Moravian Working Lives: Exploring the British Pre-Industrial Revolution through Archival Ego-Documents
The congregation and settlement of Fulneck was established in 1742 after the local population requested the presence of the Moravians in a predominantly artisan and peasant rural population of the West Riding in Yorkshire. This population, inspired by the open-air gatherings of itinerant preachers such as George Whitefield and Benjamin Ingham, invited the Moravians, who were at that time predominantly German-speaking, to build a community just outside present-day Leeds.
Recent scholarship on the 18th-century Moravians and the notion of work has fundamentally reassessed the role community structure played in economic production. At the beginning of the 20th century, scholars had argued that the establishment of communal property through the Moravian choir system (a grouping of members by age, sex, and marital status) was essentially a form of communism, necessitated by the paucity of resources in the early days of the settlements. Holding property in common and not receiving wages for work performed but rather receiving housing and food was considered to be a way efficiently to face environmental challenges.
In the 18th century West Riding of Yorkshire, Moravian communities consisted of primarily members of the working classes, whose artisan and laborer skills were fundamentally transformed by the advent of large-scale production in the North of England (Yorkshire and Lancashire). Weaving, spinning, and cloth-making had all been cottage industries where goods made in the home were commissioned and sold on to trading houses to be marketed in the cities of Leeds, Manchester, and London. Artisans were trained through the established master/apprentice system.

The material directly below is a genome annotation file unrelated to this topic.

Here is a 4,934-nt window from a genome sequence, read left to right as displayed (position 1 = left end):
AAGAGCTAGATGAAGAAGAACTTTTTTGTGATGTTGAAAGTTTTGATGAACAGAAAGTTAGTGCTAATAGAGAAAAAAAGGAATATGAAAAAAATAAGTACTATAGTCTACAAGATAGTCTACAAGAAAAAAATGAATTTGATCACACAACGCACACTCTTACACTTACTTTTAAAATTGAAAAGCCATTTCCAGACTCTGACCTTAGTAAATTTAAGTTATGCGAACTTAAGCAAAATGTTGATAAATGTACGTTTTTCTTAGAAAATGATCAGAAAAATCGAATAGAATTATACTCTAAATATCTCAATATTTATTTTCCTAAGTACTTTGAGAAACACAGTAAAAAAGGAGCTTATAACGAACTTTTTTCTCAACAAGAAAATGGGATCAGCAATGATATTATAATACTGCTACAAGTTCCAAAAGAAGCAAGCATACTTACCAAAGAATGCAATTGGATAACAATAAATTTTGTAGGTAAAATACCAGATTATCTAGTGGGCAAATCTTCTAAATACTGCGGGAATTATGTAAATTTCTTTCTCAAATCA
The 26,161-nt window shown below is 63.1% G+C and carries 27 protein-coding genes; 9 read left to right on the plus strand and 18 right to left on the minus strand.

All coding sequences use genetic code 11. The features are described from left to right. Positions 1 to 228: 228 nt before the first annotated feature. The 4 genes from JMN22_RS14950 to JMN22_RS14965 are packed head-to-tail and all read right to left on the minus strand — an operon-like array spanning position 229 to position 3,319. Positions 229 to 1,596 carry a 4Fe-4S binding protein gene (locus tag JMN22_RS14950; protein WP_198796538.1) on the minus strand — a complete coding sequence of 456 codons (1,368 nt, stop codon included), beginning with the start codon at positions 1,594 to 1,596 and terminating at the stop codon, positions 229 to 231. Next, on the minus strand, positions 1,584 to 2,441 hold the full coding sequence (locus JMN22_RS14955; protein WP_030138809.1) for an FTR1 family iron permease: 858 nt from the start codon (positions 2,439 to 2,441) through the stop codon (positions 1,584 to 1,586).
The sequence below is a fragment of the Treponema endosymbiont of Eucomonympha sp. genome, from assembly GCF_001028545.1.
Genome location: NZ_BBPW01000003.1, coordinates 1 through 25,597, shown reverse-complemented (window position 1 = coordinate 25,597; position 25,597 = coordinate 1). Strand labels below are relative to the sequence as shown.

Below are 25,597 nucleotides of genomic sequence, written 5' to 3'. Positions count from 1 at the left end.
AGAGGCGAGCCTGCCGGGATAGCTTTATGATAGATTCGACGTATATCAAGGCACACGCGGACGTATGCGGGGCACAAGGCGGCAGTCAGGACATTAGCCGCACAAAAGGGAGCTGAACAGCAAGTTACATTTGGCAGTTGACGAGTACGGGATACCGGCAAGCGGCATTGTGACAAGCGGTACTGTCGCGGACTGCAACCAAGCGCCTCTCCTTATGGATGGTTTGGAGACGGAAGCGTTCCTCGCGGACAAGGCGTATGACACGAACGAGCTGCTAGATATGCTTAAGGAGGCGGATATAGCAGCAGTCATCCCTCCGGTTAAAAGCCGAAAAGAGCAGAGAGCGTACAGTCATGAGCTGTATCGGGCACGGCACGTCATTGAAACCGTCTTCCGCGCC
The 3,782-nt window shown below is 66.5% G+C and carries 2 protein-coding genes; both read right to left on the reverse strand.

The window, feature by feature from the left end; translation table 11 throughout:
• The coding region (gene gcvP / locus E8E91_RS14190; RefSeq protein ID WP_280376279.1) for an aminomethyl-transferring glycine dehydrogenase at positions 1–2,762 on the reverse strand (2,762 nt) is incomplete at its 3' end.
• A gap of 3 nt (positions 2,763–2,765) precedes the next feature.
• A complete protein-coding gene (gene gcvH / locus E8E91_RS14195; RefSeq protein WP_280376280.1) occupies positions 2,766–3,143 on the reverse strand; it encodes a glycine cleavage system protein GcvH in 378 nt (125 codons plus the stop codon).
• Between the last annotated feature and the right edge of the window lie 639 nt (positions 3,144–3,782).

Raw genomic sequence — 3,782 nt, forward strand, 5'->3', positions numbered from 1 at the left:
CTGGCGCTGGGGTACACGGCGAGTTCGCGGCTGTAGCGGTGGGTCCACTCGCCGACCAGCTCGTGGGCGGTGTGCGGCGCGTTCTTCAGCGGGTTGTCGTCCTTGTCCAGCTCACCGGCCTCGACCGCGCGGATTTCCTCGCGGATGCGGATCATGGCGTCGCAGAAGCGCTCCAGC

The physical and economic structure of the Moravian communities, with their communal property and housing, supported small factories, or manufactories, that acted as precursors to the larger factories and textile mills that were to dominate the environment in the Industrial Revolution. Indeed, from 1758-1780 James Charlesworth, one of the authors in the Fulneck memoir corpus, was appointed the chief manager of a building called the “Manufactory” at the West End of Fulneck in which the male members of the community (Brothers) worked at weaving and cloth making. This space created specifically for the Brothers to practice their artisan skills together challenged the traditional master/apprentice model. This new Moravian manufactory was viewed with great suspicion and resentment by outsiders to the community as its new mode of production seriously subverted established structures of capital production from master’s workshop to market. Furthermore, established trade routes and excise duties could also be avoided by means of the Moravian network of North Atlantic travel routes that used their own ships. For example, in the 1750s, members of the manufactory in Fulneck were able to send significant packages of cloth, pins, and lace directly to the Moravian community in Bethlehem, PA, circumventing usual trading houses, import duties, and trade restrictions.